“My mother says I must not pass too near that glass; she is afraid that I will see a little witch that looks like me.”
-Sarah Morgan Bryant Piatt
“Mirror, mirror, on the wall, who is the fairest of them all?” In Snow White, the wicked witch stares into her magick mirror asking this question. The mirror then swirls with color and light, revealing the face of the fair Snow White. We find a similar bit of mirror lore in the Arabian Nights, where a maiden’s purity was measured by the way in which her image appeared in a magick mirror. If it was clear, her heart and body were declared chaste.
The Magickal Art of Mirror Scrying: Gazing into the Looking Glass
While the first fairy tale portrays the witch negatively, and the second appears to use the mirror for manipulating a person’s devotion. Yet both provide a peek into an ancient magickal art: Mirror scrying. For thousands of years and in a variety of cultural settings, humans have looked into mirrored surfaces hoping to find truth from the past, hidden matters in the present and maybe even a glimpse into the elusive future.
The Magic Mirror Charm
Mirrors were also used metaphysically as charms, amulets, spell components, and a meditative focus, just to name a few possibilities. There are plenty of good illustrations of these applications. For example, in both Europe and the United States as late as the Victorian era, covering a mirror protected the home from a visit from a recently deceased relative’s spirit (amuletic value) and turning a mirror outward was said to turn away the evil eye (a kind of spell).
More commonly, people everywhere look in the mirror to primp and hone, admire and adorn the image of self reflected there. This duality of function is not unusual. In fact, the more commonplace an item, the more likely it has some use in magick. After all, our ancestors were very pragmatic: it’s handy, so use it. Also, the powerful symbolism of the mirror reflecting the true self was not lost on the ancients. Anything with such representative value and availability was bound to show up in the clever and ever resourceful witch’s kit.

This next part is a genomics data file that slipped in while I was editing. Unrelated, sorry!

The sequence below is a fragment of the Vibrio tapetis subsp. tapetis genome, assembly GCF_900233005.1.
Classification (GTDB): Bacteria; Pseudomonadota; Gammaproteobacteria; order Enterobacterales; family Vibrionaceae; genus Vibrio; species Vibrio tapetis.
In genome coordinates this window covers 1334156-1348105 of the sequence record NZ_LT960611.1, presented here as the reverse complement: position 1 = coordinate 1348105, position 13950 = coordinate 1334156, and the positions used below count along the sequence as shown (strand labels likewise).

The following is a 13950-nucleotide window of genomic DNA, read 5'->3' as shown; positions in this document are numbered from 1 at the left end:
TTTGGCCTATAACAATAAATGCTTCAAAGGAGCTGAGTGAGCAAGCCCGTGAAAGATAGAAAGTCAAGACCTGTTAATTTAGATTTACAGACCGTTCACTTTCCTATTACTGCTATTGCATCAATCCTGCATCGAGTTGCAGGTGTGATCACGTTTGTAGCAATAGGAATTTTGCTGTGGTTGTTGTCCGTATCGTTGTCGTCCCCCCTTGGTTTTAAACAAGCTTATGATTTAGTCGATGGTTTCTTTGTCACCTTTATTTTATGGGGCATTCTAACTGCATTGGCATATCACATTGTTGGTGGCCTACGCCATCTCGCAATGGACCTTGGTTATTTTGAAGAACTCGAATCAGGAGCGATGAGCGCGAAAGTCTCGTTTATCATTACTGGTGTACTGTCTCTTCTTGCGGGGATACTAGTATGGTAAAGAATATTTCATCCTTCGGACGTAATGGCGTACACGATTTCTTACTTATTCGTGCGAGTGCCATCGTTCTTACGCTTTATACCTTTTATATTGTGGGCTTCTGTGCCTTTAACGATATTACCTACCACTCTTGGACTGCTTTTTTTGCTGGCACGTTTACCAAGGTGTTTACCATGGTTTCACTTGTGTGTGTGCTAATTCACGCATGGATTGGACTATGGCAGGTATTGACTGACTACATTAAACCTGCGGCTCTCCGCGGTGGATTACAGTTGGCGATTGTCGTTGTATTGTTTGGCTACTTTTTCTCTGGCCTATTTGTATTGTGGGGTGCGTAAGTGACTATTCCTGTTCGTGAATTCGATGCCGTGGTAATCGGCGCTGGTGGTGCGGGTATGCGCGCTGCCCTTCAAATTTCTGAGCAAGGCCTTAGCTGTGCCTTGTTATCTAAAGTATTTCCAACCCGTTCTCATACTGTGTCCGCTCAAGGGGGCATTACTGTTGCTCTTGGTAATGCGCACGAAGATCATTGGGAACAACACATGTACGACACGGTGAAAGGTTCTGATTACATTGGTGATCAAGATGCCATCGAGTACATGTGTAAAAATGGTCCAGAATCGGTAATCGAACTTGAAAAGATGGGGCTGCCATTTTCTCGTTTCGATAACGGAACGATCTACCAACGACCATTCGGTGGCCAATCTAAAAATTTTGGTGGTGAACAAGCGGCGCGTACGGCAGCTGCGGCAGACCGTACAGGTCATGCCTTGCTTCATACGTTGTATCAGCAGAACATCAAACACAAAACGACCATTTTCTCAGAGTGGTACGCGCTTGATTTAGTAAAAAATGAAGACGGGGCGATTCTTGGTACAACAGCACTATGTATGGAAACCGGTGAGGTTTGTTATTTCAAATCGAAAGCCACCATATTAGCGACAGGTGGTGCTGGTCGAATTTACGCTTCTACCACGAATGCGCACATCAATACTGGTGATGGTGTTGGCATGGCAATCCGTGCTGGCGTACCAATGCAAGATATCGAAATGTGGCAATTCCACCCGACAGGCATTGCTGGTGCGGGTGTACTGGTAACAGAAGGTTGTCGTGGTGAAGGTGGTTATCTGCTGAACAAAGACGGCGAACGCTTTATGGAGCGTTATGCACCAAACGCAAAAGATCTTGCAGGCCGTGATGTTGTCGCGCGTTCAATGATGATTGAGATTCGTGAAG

How is a Mirror Made?
“The face is the mirror of the mind, and eyes without speaking confess the secrets of the heart.”
In any story, it’s always good to start at the beginning. While it’s tempting to skip ahead, not having all the details from the first few pages dampens the overall effect of any book and leaves you scratching your head. Similarly, in magick, it’s good to have reliable information and get to know our potential tools and techniques inside and out. In this case, our “first page” begins with an examination of some basic mirror facts.
Mirrors are typically made of plate glass. One side of the glass is coated with a metal or other reflective preparation. Between the two surfaces is what’s called the “mirror line.” While highly polished metals and even the surface of water can act as reflective surfaces, the glass and metal combination has been the most refined one, and thus most widely sought after for its clarity.
Types of Mirrors for Divination
Three types of mirrors are commonly used in the world:
Plane: This has a flat surface so the rays of light that reflect off it change very little from the original character (meaning you get a more precise result). The image in the mirror will appear to be the same distance both in front of and behind, the mirror’s surface.
Convex: This mirror’s surface bulges toward you, making the image smaller than reality.